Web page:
02 Feb 2023
 | 02 Feb 2023
Status: this preprint is open for discussion and under review for Atmospheric Chemistry and Physics (ACP).

How the extreme 2019–2020 Australian wildfires affected global circulation and adjustments

Fabian Senf, Bernd Heinold, Anne Kubin, Jason Müller, Roland Schrödner, and Ina Tegen

Abstract. Wildfires are a significant source of absorbing aerosols in the atmosphere. Especially extreme fires, such as those during the 2019–2020 Australian wildfire season (Black Summer fires), can have considerable large-scale effects. In this context, the climate impact of extreme wildfires not only unfolds because of the emitted carbon dioxide, but also due to smoke aerosol released as high as the stratosphere. The overall aerosol effects depend on a variety of factors, such as the amount emitted, the injection height, and the composition of the burned material, and is therefore subject to considerable uncertainty. In the present study, we address the global impact caused by the exceptionally strong and high-reaching smoke emissions from the Australian wildfires using simulations with a global aerosol-climate model. We show that the absorption of solar radiation by the black carbon contained in the emitted smoke led to a shortwave radiative forcing of more than +5 W m−2 in the southern mid-latitudes of the lower stratosphere. Subsequent adjustment processes in the stratosphere slowed down the diabatically driven meridional circulation, thus redistributing the heating perturbation on a global scale. As a result of these stratospheric adjustments, a positive temperature perturbation developed in both hemispheres leading to additional longwave radiation emitted back to space. According to the model results, this adjustment occurred in the stratosphere within the first two months after the event. At the top of atmosphere (TOA), the net effective radiative forcing (ERF) in the southern hemisphere was initially dominated by the instantaneous positive radiative forcing of about +0.5 W m−2, for which the positive sign resulted mainly from the presence of clouds above the Southern Ocean. The longwave adjustments led to a compensation of the initially net positive TOA ERF, which is seen in the southern hemisphere, the tropics and the northern mid-latitudes. The changes in the lower stratosphere also affected the upper troposphere through a thermodynamic downward coupling mechanism in the model. Subsequently, increased temperatures were also obtained in the upper troposphere, causing a decrease in relative humidity, cirrus amount, and the ice water path. As a result, surface precipitation also decreased, which was accompanied by a weakening of the tropospheric circulation due to the given energetic constraints. In general, it appears that the radiative effects of smoke from single extreme wildfire events can lead to global impacts that affect the interplay of tropospheric and stratospheric cycles in complex ways. This emphasizes that future changes in extreme wildfires need to be included in projections of aerosol radiative forcing.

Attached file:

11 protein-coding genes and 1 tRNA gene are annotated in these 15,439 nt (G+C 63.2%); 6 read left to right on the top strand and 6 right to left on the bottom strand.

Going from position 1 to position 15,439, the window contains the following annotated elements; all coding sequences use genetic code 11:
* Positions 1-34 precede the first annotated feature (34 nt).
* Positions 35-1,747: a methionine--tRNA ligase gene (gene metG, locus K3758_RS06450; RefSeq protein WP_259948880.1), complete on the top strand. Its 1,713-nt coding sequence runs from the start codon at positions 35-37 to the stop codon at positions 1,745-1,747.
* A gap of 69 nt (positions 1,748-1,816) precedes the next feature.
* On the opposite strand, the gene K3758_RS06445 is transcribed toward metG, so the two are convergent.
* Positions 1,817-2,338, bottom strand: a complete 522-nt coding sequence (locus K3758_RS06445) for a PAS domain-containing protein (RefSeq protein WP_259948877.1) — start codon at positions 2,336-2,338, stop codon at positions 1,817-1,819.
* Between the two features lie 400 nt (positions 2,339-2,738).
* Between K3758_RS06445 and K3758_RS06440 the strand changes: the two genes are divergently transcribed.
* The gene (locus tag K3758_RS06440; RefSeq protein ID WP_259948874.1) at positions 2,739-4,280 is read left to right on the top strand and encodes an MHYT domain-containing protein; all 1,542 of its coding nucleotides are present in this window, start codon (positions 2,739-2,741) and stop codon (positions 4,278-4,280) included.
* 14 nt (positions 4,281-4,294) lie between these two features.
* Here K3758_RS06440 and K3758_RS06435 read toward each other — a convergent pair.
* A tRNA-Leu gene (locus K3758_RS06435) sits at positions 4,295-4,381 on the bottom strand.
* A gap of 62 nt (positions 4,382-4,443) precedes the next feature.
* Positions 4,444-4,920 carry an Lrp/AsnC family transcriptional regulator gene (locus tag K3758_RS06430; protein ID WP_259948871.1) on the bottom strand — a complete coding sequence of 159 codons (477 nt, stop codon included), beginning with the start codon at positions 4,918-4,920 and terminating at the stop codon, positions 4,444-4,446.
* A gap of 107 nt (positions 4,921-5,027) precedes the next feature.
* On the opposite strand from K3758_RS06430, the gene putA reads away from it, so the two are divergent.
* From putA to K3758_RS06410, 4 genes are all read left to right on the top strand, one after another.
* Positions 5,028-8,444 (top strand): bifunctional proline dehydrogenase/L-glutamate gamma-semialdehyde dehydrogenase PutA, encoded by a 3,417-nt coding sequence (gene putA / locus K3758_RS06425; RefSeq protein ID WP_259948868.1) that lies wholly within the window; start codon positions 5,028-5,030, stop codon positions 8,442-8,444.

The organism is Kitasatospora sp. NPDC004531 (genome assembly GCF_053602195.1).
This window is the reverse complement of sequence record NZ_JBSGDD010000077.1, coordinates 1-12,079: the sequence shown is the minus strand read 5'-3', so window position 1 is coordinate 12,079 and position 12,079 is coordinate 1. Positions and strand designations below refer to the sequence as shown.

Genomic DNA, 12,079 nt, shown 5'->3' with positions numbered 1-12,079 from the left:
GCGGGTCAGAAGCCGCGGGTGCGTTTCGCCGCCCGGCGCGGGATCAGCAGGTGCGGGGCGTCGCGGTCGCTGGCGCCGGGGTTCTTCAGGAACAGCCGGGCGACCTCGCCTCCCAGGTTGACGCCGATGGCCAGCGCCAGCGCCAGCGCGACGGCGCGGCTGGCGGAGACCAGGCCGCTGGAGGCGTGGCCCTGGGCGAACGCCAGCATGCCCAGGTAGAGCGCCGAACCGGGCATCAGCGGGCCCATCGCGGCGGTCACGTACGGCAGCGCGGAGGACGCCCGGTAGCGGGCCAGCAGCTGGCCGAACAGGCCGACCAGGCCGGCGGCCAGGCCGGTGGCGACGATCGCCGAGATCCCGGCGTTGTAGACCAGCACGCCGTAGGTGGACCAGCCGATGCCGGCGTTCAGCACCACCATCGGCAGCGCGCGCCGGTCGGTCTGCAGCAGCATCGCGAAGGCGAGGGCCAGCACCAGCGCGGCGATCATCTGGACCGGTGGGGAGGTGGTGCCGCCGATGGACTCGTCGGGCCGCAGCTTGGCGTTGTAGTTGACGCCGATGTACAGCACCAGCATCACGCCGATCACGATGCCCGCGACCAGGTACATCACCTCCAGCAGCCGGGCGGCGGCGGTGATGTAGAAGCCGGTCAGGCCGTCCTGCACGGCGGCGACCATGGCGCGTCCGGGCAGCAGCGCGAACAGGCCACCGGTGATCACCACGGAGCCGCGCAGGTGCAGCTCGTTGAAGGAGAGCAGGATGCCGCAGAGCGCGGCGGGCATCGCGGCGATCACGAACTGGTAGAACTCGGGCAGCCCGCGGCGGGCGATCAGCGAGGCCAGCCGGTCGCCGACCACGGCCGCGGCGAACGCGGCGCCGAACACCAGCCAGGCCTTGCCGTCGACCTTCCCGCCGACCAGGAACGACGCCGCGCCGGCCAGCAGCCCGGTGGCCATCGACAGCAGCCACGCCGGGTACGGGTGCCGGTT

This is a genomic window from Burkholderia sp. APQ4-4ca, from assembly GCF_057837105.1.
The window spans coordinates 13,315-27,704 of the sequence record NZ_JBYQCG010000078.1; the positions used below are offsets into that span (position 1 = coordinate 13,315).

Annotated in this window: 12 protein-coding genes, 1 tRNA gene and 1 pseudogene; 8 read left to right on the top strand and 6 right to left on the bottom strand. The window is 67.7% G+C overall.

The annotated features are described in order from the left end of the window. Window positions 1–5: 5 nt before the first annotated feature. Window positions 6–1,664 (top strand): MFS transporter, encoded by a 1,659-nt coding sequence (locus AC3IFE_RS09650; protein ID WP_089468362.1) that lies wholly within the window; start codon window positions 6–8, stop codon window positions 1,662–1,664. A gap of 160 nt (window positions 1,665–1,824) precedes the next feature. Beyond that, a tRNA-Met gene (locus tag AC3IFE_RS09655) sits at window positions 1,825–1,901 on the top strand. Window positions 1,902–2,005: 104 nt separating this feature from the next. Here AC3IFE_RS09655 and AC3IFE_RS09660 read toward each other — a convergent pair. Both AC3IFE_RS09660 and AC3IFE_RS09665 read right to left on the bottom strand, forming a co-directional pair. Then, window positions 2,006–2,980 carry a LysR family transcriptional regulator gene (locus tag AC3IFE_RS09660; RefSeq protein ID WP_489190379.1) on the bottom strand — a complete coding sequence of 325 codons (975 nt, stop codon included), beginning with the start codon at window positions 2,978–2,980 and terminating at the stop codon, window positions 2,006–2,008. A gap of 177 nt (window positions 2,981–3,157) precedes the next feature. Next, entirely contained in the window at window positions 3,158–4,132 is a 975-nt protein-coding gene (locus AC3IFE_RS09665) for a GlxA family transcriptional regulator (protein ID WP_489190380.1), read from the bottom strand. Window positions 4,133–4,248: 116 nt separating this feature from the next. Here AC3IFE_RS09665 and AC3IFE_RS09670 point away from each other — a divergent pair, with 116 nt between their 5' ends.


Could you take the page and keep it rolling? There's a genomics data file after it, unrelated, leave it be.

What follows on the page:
Fabian Senf et al.

Status: open (until 24 Mar 2023)

Comment types: AC – author | RC – referee | CC – community | EC – editor | CEC – chief editor | : Report abuse
  • RC1: 'Review of Senf et al.', Anonymous Referee #1, 08 Mar 2023 reply

Fabian Senf et al.

Data sets

Dataset associated with Senf et al. (2023): "How the extreme 2019-2020 Australian wildfire affected global circulation and adjustments" Fabian Senf, Bernd Heinold, Anne Kubin, Jason Müller, Roland Schrödner, and Ina Tegen

Jupyter Notebooks for Plotting and Analysis of the "Circulation Responses for WiFi-AUS" study, Submission Release Fabian Senf

Fabian Senf et al.


Total article views: 353 (including HTML, PDF, and XML)
HTML PDF XML Total BibTeX EndNote
254 91 8 353 6 2
  • HTML: 254
  • PDF: 91
  • XML: 8
  • Total: 353
  • BibTeX: 6
  • EndNote: 2
Views and downloads (calculated since 02 Feb 2023)
Cumulative views and downloads (calculated since 02 Feb 2023)

Viewed (geographical distribution)

Total article views: 342 (including HTML, PDF, and XML) Thereof 342 with geography defined and 0 with unknown origin.
Country # Views %
  • 1
Latest update: 22 Mar 2023
Short summary
Wildfire smoke is a significant source of airborne atmospheric particles that can absorb sun light. Especially extreme fires, such as those during the 2019–2020 Australian wildfire season (Black Summer fires), can considerably affect our climate system. In the present study, we investigate the various effects of Australian smoke using a global climate model to clarify how the Earth's atmosphere including its circulation systems adjusted to the extraordinary amount of Australian smoke.